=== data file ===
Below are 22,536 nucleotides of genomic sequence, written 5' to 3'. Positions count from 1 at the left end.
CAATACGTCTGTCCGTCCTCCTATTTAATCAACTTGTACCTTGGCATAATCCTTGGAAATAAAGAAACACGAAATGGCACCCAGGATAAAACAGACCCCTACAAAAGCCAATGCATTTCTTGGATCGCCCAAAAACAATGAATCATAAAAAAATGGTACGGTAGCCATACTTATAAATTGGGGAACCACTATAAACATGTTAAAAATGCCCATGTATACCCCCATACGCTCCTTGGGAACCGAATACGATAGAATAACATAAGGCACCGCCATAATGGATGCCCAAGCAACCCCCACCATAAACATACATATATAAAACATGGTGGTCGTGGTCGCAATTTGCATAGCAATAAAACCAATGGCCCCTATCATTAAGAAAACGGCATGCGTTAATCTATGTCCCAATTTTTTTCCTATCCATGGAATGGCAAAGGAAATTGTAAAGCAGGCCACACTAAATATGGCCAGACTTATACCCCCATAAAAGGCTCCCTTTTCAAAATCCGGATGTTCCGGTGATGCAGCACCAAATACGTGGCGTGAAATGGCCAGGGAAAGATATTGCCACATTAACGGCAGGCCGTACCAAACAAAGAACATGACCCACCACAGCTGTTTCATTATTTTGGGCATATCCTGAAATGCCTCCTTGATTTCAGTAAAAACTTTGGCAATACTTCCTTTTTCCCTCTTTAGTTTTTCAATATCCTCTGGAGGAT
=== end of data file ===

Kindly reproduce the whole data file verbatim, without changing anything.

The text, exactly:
Below are 22,536 nucleotides of genomic sequence, written 5' to 3'. Positions count from 1 at the left end.
CAATACGTCTGTCCGTCCTCCTATTTAATCAACTTGTACCTTGGCATAATCCTTGGAAATAAAGAAACACGAAATGGCACCCAGGATAAAACAGACCCCTACAAAAGCCAATGCATTTCTTGGATCGCCCAAAAACAATGAATCATAAAAAAATGGTACGGTAGCCATACTTATAAATTGGGGAACCACTATAAACATGTTAAAAATGCCCATGTATACCCCCATACGCTCCTTGGGAACCGAATACGATAGAATAACATAAGGCACCGCCATAATGGATGCCCAAGCAACCCCCACCATAAACATACATATATAAAACATGGTGGTCGTGGTCGCAATTTGCATAGCAATAAAACCAATGGCCCCTATCATTAAGAAAACGGCATGCGTTAATCTATGTCCCAATTTTTTTCCTATCCATGGAATGGCAAAGGAAATTGTAAAGCAGGCCACACTAAATATGGCCAGACTTATACCCCCATAAAAGGCTCCCTTTTCAAAATCCGGATGTTCCGGTGATGCAGCACCAAATACGTGGCGTGAAATGGCCAGGGAAAGATATTGCCACATTAACGGCAGGCCGTACCAAACAAAGAACATGACCCACCACAGCTGTTTCATTATTTTGGGCATATCCTGAAATGCCTCCTTGATTTCAGTAAAAACTTTGGCAATACTTCCTTTTTCCCTCTTTAGTTTTTCAATATCCTCTGGAGGAT